Two accidents involving tugs in the Americas highlight the importance of identifying risks to inland waterway navigation.
Undetected and submerged navigation hazards caused a towing vessel in Louisiana, US to sink and damage to a tugboat in Brazil over the last two weeks.
Tugboat Dejeanne Maria, operated by Denet Towing Services, was towing two empty dry cargo barges along the Mississippi River near Venice when it struck a submerged object and sank.
Around 7,000 gallons were on board the 17-m lugger tug, of which 60 gallons spilled into the river. According to US Coast Guard, three crew members were transferred to the towing vessel Supporter 1 after the incident.
Another towing tug was sent to the accident scene to retrieve the barges. But 670-kW Dejeanne Maria was blocking the channel in Pass a Loutre as it was submerged with its port side above the water.
The New Orleans’ sector of the coast guard was mobilised to respond to the emergency and conduct a shoreline assessment. It deployed a boom around the sunken tug to prevent further environmental damage and used an ES&H airborne drone to detect further oil discharges.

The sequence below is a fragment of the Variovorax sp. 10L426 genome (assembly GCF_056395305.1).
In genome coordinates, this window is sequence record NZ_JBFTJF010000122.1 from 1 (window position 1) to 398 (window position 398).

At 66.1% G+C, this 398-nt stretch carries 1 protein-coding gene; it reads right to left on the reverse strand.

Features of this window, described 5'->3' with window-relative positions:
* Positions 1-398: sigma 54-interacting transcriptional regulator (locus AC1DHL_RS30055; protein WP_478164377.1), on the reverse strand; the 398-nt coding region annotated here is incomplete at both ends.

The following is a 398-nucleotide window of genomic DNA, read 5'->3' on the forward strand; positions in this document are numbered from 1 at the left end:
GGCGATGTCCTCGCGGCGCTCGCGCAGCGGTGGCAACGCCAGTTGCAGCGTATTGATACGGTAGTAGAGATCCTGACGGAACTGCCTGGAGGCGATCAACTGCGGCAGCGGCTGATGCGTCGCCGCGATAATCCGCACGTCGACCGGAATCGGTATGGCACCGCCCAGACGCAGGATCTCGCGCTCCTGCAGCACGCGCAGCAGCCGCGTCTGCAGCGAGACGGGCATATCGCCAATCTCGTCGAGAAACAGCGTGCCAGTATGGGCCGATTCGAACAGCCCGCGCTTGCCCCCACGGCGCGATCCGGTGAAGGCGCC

There is little detail into the cause of the accident except the towing tug struck a submerged object. An echosounder may have detected this hazard if the tug master had access to this technology.
Earlier in April a pusher tug in Brazil collided with a bridge. Vo Maria sustained damage and broke the road bridge in the accident on the Moju River in Para State. The bridge collapsed with two road vehicles on it at the time. According to FleetMon, the five crew members on Vo Maria were not hurt in the incident.
It is not known why Vo Maria struck the bridge, or whether its master detected it early enough to react. However, river radar would highlight the bridge as a navigation risk.
Both incidents highlight the importance of installing wheelhouse technology for detecting navigation hazards and tracking them during tug operations. Radar and sonar technology are improving and artificial intelligence-based smart navigation systems are being developed for maritime and inland waterway operations.